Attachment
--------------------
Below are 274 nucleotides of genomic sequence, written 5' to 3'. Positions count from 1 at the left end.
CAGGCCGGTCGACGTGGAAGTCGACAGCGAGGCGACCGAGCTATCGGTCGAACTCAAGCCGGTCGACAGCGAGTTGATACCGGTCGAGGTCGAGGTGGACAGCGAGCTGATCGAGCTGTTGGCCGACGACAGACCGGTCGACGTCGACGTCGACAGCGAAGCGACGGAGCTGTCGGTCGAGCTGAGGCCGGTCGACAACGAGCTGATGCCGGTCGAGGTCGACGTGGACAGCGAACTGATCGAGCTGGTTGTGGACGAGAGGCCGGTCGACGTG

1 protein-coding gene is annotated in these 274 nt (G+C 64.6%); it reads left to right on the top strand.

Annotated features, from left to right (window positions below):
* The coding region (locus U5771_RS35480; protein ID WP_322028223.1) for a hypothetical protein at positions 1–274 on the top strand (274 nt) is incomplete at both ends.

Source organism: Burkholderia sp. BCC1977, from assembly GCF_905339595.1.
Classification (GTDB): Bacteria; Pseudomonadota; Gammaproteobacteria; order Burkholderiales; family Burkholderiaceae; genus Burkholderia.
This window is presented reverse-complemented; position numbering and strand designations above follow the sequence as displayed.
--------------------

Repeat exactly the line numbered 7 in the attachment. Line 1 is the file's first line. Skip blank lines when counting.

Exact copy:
Classification (GTDB): Bacteria; Pseudomonadota; Gammaproteobacteria; order Burkholderiales; family Burkholderiaceae; genus Burkholderia.